Wages of win is a blog that talks about the economics of sports. It is sort of like Moneyball meets Freakonomics. In fact they say in their book that their approach is similar to Freakonomics. Basically taking economic tools and applying them to unusual economic questions.
This post Thoughts on the NBA is a perfect example of what Wages Of Win covers. If after reading that post you think it is more related to a bookie then to a economist then you are right on. Most successful economists could be successful bookies. Why? you might ask. Well it is because of the way they approach their field. They look at what actually drives a team to win or the stock market to go up. A lot of the things we think are important are virtually useless while a lot of the seemingly useless info is very useful. Wages of Wins tackles these questions looking for what really works in sports.
Not only do they cover how to find the best ranking for a player, team, etc. But they also provide other types of analysis such as NCAA Final Four Thoughts Where they discuss inequalities in the NCAA (yeah I know there are a lot). Some might say why does this matter? But it is a question an economist would ask and then tackle.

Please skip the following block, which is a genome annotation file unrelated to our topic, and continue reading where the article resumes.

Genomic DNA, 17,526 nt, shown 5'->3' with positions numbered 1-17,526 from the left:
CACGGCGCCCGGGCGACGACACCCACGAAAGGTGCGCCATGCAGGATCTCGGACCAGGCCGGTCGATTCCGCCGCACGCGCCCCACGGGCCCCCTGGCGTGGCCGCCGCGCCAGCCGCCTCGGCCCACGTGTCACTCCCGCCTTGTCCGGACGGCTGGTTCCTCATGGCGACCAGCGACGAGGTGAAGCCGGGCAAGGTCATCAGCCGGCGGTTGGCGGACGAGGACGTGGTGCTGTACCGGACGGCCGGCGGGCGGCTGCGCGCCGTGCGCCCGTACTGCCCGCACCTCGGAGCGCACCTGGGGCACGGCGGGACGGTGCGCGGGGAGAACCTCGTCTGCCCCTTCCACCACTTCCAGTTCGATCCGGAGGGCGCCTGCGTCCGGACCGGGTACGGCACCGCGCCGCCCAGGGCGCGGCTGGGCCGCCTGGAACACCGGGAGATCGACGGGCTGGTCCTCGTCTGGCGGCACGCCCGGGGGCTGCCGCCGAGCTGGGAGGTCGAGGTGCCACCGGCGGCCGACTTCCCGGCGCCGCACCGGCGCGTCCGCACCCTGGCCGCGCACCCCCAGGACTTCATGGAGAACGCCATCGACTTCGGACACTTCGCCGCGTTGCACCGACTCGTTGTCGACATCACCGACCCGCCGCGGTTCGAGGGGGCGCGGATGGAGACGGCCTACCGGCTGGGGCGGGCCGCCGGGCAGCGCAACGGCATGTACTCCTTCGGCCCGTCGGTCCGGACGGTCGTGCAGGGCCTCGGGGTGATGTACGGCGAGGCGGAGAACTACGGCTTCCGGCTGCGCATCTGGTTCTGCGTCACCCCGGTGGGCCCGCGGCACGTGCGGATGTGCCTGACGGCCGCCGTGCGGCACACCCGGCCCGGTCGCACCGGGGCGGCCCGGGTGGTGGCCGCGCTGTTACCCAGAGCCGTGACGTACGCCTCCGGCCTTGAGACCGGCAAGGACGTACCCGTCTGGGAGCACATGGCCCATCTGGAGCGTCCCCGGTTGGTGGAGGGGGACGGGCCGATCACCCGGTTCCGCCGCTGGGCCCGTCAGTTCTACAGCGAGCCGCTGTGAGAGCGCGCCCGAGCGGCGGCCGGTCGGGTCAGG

If you want to learn a lot more about sports. Or just want to know facts that none of your friends do then Wages of Win is for you. I go to it pretty much everyday and it has taught me a lot about the numbers behind the sports.
If you end up liking this book (and I don’t see how you couldn’t) then you will also like Moneyball by Michael Lewis and if you really want to learn to test data then Evidenced Based Technical Analysis by David Aronson.